Neither of these studies provided an explanation for the mechanism of action for the improvements in bone/skeletal health. However, in the past decade, scientists have gained significant insights into how probiotic bacteria influence digestive health and bone health. The following points explain multiple mechanisms by which probiotic bacteria provide the benefits reported in these studies. The key to understanding the following explanation is to understand the role that postbiotic metabolites play in regulating overall health. Postbiotic metabolites are the compounds that bacteria produce in the GI tract when they ferment and digest the foods they have available to them.

Acid/Base Balance: Calcium & Magnesium Mineral Absorption

The level of acidity in the gastrointestinal tract is a critical factor that links GI health with bone health. Various strains of your beneficial probiotic bacteria produce compounds called short-chain fatty acids, which we also refer to as postbiotic metabolites. These weak acidic compounds create the optimal level of acidity in the GI tract for the absorption of minerals such as calcium and magnesium that are required for the building and maintenance of healthy bone.

Inflammation Lowers Bone Density & Increases Osteoporosis Risks

Inflammation can occur locally in the intestinal tract, or systemically throughout the body. Inflammation in the GI tract can result in nutritional deficiencies, which can increase the risk of osteoporosis. High sensitivity C-reactive protein (hs-CRP) is a marker of systemic inflammation. Elevated levels of hs-CRP are associated with lower bone mineral density and osteoporosis.v

An unhealthy diet and harmful bacteria are two of the leading causes of inflammation in the intestinal tract. In addition to eliminating inflammation-causing foods, it is also vital to ensure that your intestinal tract is inhabited primarily with friendly probiotic bacteria. One of the benefits of the short-chain fatty acids produced by probiotic bacteria is that they have anti-inflammatory

Elevated Homocysteine & Osteoporosis Risk

Elevated homocysteine is a known risk factor for osteoporosis and deficiencies of the following B-vitamins, vitamin B6, B12 and folic acid are associated with elevated homocysteine.vii Certain strains of beneficial probiotic bacteria are known to synthesize these homocysteine-metabolizing B-vitamins in the human intestinal tract.viii Therefore, things that upset the microbiome and decrease the number of beneficial B-vitamin synthesizing probiotic bacteria can contribute to elevated homocysteine and increased risk of osteoporosis. Risk factors include antibiotics, other microbiome disrupting drugs such as PPIs, H2-blockers and NSAIDs, and many unhealthy lifestyle habits such as poor diet, lack of exercise and high stress can increase risks of osteoporosis and fractures.

Vitamin K & Bone Health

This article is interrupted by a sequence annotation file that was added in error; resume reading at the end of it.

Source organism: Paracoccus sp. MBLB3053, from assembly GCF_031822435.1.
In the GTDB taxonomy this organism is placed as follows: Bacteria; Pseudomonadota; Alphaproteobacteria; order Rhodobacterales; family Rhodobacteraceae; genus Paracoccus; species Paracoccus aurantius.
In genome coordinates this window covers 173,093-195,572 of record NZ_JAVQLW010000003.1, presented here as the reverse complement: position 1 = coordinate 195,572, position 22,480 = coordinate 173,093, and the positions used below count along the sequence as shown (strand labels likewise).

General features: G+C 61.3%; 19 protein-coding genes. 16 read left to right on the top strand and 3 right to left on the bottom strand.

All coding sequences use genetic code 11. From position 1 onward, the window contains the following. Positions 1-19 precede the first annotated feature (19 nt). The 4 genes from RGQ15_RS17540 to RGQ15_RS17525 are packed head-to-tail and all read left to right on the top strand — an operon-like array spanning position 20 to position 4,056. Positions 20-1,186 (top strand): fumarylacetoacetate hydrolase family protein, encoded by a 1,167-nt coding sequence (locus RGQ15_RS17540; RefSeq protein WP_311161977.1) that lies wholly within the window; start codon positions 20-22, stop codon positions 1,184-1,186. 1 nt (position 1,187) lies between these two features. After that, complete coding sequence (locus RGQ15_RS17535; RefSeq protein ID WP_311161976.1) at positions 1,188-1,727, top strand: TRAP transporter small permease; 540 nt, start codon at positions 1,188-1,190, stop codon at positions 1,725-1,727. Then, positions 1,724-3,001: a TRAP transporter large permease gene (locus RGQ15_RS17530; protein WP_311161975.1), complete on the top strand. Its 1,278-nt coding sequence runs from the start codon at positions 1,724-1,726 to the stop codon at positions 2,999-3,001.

Vitamin K plays critical roles in numerous aspects of bone health, and vitamin K deficiency is associated with osteoporosis.ix Scientists have learned that some strains of intestinal bacteria produce vitamin K in the human intestinal tract. Furthermore, studies have documented that bacterially synthesized vitamin K is absorbed from the intestinal tract, and thus contributes to human nutritional vitamin K requirements.x Therefore, it stands to reason that antibiotics and other factors that contribute to dysbiosis will lower vitamin K levels and be a contributing factor in declining bone health.

The above explanations emphasize the critical relationship between probiotic bacteria, the fiber-rich foods they require, and their subsequent production of postbiotic metabolites, which ultimately are the master control compounds that regulate gut health, bone health and many more aspects of human health.

i Sjogren K, et al. The gut microbiota regulates bone mass in mice. Journal of Bone and Mineral Research. 9 March 2012;27(6).<
ii Nilsson, AF, et al. Lactobacillus reuteri reduces bone loss in older women with low bone mineral density – a randomized, placebo‐controlled, double‐blind, clinical trial. Journal of Internal Medicine. 21 June 2018.
iii Kawakami M, Ohhira I, et al. The Influence of Lactic Acid Bacteria (Dr. Ohhira’s Probiotics) on Bone Structure. Journal of Applied Nutrition; 53(1): 2003.
iv National Osteoporosis Foundation Press release June 2, 21014. NOF Releases Updated Data Detailing the Prevalence of Osteoporosis and Low Bone Mass in the U.S.: 54 Million Americans Affected by Osteoporosis and Low Bone Mass.
v Koh JM, et al. Higher circulating hsCRP levels are associated with lower bone mineral density in healthy pre- and postmenopasal women: evidence for a link between systemic inflammation and osteoporosis. Osteoporos Int. 2005 Oct;16(10):1263-71.
vi Vinolo M, et al. Regulation of Inflammation by Short Chain Fatty Acids. Nutrients. 2011 Oct;3(10):858-876.
vii Ebesunun MO, et al. Plasma homocysteine, B vitamins and bone mineral density in osteoporosis: a possible risk for bone fracture.
viii LdBlanc JG, et al. Bacteria as vitamin supplier to their host: a gut microbiota perspective. Current Opinion in Biotechnology. 2013 April;24(2):160-168.
ix Adams J, Pepping J. vitamin K in the treatment and prevention of osteoporosis and arterial calcification. Am J Health Syst Pharm. 2005 Aug 1;62(15):1574-81.
x Conly JM, et al. Intestinal Bacteria Synthesize Vitamin K2. Am J Gastroenterol. 1994 Jun;89(6):915-23.


By Ross Pelton, RPh, PhD, CCN
Scientific Director, Essential Formulas

Ross Pelton is a pharmacist, nutritionist, author and a health educator who is widely recognized as the world’s leading authority on drug-induced nutrient depletions. He was named one of the top 50 most influential pharmacists in the United States by American Druggist magazine for his work in Natural Medicine.